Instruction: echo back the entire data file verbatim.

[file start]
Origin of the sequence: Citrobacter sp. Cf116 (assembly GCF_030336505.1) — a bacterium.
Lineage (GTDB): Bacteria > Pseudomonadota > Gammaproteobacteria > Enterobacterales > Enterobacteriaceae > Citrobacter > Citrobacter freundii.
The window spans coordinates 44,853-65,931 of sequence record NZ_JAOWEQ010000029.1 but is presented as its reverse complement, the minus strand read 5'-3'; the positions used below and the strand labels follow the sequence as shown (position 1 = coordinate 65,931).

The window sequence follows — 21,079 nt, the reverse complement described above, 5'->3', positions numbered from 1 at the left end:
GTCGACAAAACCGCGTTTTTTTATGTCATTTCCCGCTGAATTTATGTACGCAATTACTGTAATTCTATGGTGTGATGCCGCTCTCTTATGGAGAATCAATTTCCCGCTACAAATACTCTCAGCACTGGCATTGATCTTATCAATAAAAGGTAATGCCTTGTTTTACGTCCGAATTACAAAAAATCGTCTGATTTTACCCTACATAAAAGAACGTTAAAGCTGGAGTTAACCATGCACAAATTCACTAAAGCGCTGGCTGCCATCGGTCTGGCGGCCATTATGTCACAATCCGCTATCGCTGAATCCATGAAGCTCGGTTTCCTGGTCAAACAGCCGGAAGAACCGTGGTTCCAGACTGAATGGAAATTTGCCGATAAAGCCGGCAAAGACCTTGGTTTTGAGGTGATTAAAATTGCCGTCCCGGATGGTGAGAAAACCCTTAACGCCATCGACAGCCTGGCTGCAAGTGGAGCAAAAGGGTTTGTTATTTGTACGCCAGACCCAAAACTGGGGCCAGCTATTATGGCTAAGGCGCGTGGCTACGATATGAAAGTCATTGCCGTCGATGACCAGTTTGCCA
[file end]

Origin of the sequence: Citrobacter sp. Cf116 (assembly GCF_030336505.1) — a bacterium.
Lineage (GTDB): Bacteria > Pseudomonadota > Gammaproteobacteria > Enterobacterales > Enterobacteriaceae > Citrobacter > Citrobacter freundii.
The window spans coordinates 44,853-65,931 of sequence record NZ_JAOWEQ010000029.1 but is presented as its reverse complement, the minus strand read 5'-3'; the positions used below and the strand labels follow the sequence as shown (position 1 = coordinate 65,931).

The window sequence follows — 21,079 nt, the reverse complement described above, 5'->3', positions numbered from 1 at the left end:
GTCGACAAAACCGCGTTTTTTTATGTCATTTCCCGCTGAATTTATGTACGCAATTACTGTAATTCTATGGTGTGATGCCGCTCTCTTATGGAGAATCAATTTCCCGCTACAAATACTCTCAGCACTGGCATTGATCTTATCAATAAAAGGTAATGCCTTGTTTTACGTCCGAATTACAAAAAATCGTCTGATTTTACCCTACATAAAAGAACGTTAAAGCTGGAGTTAACCATGCACAAATTCACTAAAGCGCTGGCTGCCATCGGTCTGGCGGCCATTATGTCACAATCCGCTATCGCTGAATCCATGAAGCTCGGTTTCCTGGTCAAACAGCCGGAAGAACCGTGGTTCCAGACTGAATGGAAATTTGCCGATAAAGCCGGCAAAGACCTTGGTTTTGAGGTGATTAAAATTGCCGTCCCGGATGGTGAGAAAACCCTTAACGCCATCGACAGCCTGGCTGCAAGTGGAGCAAAAGGGTTTGTTATTTGTACGCCAGACCCAAAACTGGGGCCAGCTATTATGGCTAAGGCGCGTGGCTACGATATGAAAGTCATTGCCGTCGATGACCAGTTTGCCA